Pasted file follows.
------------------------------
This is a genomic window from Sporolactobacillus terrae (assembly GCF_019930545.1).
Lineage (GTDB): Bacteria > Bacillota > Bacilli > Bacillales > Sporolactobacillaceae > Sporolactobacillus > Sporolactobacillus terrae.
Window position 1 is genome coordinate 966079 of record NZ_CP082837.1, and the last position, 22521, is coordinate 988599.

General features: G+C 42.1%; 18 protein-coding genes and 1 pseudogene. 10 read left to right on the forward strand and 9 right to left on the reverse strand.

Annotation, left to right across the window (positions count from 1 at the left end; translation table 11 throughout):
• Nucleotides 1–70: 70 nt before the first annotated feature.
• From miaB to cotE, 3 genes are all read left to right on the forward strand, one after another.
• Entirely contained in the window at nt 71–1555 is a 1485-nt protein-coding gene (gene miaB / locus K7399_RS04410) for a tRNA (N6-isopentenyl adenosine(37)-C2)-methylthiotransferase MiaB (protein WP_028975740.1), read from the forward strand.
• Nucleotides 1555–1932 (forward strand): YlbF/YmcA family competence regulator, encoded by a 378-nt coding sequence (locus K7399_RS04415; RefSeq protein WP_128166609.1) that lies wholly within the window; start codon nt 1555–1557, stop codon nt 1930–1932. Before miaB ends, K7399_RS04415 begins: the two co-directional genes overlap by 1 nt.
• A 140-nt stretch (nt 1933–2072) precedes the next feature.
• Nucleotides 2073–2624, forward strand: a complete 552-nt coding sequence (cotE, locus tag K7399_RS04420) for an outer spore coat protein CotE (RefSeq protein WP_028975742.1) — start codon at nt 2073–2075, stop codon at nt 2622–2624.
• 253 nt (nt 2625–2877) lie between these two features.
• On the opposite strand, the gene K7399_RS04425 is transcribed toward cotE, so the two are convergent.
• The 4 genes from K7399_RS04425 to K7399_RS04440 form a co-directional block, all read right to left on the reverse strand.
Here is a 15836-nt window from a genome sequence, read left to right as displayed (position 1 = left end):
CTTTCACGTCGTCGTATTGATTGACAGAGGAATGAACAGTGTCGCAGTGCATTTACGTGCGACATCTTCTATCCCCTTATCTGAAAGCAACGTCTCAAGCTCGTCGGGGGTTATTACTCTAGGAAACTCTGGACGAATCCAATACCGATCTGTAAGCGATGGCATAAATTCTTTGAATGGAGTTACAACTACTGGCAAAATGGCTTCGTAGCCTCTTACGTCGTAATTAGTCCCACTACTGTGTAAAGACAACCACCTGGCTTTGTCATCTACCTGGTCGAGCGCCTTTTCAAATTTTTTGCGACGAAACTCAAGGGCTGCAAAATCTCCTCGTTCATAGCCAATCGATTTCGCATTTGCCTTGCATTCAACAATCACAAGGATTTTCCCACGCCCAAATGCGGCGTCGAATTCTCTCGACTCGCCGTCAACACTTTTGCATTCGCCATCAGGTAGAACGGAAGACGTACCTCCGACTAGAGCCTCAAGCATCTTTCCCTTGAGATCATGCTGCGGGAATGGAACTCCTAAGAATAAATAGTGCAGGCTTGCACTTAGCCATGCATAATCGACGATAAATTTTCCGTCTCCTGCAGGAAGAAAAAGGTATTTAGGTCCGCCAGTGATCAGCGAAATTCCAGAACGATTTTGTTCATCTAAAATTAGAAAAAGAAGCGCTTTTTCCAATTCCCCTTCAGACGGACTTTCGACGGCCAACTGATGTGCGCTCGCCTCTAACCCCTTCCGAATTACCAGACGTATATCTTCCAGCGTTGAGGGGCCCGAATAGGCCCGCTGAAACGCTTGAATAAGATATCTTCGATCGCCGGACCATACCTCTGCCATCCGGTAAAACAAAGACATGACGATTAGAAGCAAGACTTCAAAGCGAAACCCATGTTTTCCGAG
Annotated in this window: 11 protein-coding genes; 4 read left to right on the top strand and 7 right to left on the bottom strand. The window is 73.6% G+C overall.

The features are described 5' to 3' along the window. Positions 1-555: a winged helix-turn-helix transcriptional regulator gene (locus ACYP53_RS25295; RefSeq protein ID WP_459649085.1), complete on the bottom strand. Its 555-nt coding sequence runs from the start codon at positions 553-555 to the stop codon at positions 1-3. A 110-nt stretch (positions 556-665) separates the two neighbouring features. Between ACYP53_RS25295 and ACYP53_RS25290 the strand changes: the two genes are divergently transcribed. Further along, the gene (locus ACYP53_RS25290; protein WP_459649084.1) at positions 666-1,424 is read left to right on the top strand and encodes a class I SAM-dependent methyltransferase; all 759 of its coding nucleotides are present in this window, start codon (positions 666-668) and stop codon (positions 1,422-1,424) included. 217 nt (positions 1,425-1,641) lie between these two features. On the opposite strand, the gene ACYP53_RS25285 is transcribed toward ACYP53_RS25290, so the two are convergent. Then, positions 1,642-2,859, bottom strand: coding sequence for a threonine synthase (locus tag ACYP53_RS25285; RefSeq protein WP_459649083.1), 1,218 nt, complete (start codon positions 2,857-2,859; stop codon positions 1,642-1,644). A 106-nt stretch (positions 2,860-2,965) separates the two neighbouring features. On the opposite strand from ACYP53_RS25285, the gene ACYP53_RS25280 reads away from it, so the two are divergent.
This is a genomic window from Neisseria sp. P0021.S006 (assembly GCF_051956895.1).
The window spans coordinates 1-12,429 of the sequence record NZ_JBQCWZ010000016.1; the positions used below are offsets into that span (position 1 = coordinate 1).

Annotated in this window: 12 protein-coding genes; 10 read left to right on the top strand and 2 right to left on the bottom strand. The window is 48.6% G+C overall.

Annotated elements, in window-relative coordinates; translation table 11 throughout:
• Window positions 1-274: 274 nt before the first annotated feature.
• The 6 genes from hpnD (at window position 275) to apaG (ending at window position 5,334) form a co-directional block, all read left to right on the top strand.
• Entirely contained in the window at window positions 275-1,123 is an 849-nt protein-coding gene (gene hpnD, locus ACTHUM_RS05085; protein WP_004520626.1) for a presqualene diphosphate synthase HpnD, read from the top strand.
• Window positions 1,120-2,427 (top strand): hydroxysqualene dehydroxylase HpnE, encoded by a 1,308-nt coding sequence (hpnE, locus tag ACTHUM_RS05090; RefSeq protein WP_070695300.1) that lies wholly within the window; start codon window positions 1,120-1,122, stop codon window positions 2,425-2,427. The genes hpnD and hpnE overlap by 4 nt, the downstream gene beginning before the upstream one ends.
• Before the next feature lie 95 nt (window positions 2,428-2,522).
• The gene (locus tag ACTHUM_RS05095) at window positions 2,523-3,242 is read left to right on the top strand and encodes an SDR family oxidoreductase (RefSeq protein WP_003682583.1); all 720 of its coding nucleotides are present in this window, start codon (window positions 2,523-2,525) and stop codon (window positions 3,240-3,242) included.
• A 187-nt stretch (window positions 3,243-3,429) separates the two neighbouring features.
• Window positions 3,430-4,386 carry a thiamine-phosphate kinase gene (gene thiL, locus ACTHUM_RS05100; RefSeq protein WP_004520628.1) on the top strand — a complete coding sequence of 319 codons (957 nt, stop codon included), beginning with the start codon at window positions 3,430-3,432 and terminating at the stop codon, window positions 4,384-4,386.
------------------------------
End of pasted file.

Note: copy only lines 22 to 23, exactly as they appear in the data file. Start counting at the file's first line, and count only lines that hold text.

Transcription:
Annotated elements, in window-relative coordinates; translation table 11 throughout:
• Window positions 1-274: 274 nt before the first annotated feature.